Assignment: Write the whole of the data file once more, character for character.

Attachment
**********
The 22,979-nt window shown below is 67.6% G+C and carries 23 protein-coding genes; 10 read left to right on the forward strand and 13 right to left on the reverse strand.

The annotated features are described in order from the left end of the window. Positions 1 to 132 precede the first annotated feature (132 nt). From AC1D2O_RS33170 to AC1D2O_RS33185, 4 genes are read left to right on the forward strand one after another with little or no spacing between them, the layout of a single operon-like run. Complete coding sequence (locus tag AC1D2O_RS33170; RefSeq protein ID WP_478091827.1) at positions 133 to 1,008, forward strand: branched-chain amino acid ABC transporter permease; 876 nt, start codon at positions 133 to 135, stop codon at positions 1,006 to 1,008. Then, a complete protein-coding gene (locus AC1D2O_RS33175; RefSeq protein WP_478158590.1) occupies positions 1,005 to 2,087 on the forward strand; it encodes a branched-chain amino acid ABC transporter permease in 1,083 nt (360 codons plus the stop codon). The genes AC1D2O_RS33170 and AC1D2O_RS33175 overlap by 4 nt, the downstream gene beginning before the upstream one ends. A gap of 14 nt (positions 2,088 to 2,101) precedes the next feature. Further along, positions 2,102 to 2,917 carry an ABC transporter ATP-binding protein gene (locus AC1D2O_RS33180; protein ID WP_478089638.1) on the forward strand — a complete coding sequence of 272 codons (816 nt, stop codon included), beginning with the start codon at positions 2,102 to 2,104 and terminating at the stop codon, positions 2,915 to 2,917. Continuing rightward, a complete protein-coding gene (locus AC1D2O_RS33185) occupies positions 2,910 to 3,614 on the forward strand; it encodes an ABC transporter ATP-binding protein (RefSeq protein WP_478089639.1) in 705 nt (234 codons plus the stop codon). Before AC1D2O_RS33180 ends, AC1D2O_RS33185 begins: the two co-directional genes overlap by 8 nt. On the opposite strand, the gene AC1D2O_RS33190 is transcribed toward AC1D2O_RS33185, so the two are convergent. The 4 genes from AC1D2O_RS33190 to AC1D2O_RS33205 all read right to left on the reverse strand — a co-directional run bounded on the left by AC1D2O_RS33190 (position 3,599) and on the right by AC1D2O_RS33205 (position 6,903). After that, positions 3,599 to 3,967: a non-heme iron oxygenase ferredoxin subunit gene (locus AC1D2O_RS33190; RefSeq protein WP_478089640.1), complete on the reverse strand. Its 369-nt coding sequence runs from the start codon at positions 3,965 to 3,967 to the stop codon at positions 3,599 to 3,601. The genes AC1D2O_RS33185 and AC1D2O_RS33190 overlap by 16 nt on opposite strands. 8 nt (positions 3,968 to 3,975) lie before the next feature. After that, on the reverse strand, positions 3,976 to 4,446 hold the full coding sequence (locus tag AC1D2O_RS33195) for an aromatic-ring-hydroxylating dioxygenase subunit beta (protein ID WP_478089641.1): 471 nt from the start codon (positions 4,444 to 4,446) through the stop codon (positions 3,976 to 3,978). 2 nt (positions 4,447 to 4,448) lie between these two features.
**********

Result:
The 22,979-nt window shown below is 67.6% G+C and carries 23 protein-coding genes; 10 read left to right on the forward strand and 13 right to left on the reverse strand.

The annotated features are described in order from the left end of the window. Positions 1 to 132 precede the first annotated feature (132 nt). From AC1D2O_RS33170 to AC1D2O_RS33185, 4 genes are read left to right on the forward strand one after another with little or no spacing between them, the layout of a single operon-like run. Complete coding sequence (locus tag AC1D2O_RS33170; RefSeq protein ID WP_478091827.1) at positions 133 to 1,008, forward strand: branched-chain amino acid ABC transporter permease; 876 nt, start codon at positions 133 to 135, stop codon at positions 1,006 to 1,008. Then, a complete protein-coding gene (locus AC1D2O_RS33175; RefSeq protein WP_478158590.1) occupies positions 1,005 to 2,087 on the forward strand; it encodes a branched-chain amino acid ABC transporter permease in 1,083 nt (360 codons plus the stop codon). The genes AC1D2O_RS33170 and AC1D2O_RS33175 overlap by 4 nt, the downstream gene beginning before the upstream one ends. A gap of 14 nt (positions 2,088 to 2,101) precedes the next feature. Further along, positions 2,102 to 2,917 carry an ABC transporter ATP-binding protein gene (locus AC1D2O_RS33180; protein ID WP_478089638.1) on the forward strand — a complete coding sequence of 272 codons (816 nt, stop codon included), beginning with the start codon at positions 2,102 to 2,104 and terminating at the stop codon, positions 2,915 to 2,917. Continuing rightward, a complete protein-coding gene (locus AC1D2O_RS33185) occupies positions 2,910 to 3,614 on the forward strand; it encodes an ABC transporter ATP-binding protein (RefSeq protein WP_478089639.1) in 705 nt (234 codons plus the stop codon). Before AC1D2O_RS33180 ends, AC1D2O_RS33185 begins: the two co-directional genes overlap by 8 nt. On the opposite strand, the gene AC1D2O_RS33190 is transcribed toward AC1D2O_RS33185, so the two are convergent. The 4 genes from AC1D2O_RS33190 to AC1D2O_RS33205 all read right to left on the reverse strand — a co-directional run bounded on the left by AC1D2O_RS33190 (position 3,599) and on the right by AC1D2O_RS33205 (position 6,903). After that, positions 3,599 to 3,967: a non-heme iron oxygenase ferredoxin subunit gene (locus AC1D2O_RS33190; RefSeq protein WP_478089640.1), complete on the reverse strand. Its 369-nt coding sequence runs from the start codon at positions 3,965 to 3,967 to the stop codon at positions 3,599 to 3,601. The genes AC1D2O_RS33185 and AC1D2O_RS33190 overlap by 16 nt on opposite strands. 8 nt (positions 3,968 to 3,975) lie before the next feature. After that, on the reverse strand, positions 3,976 to 4,446 hold the full coding sequence (locus tag AC1D2O_RS33195) for an aromatic-ring-hydroxylating dioxygenase subunit beta (protein ID WP_478089641.1): 471 nt from the start codon (positions 4,444 to 4,446) through the stop codon (positions 3,976 to 3,978). 2 nt (positions 4,447 to 4,448) lie between these two features.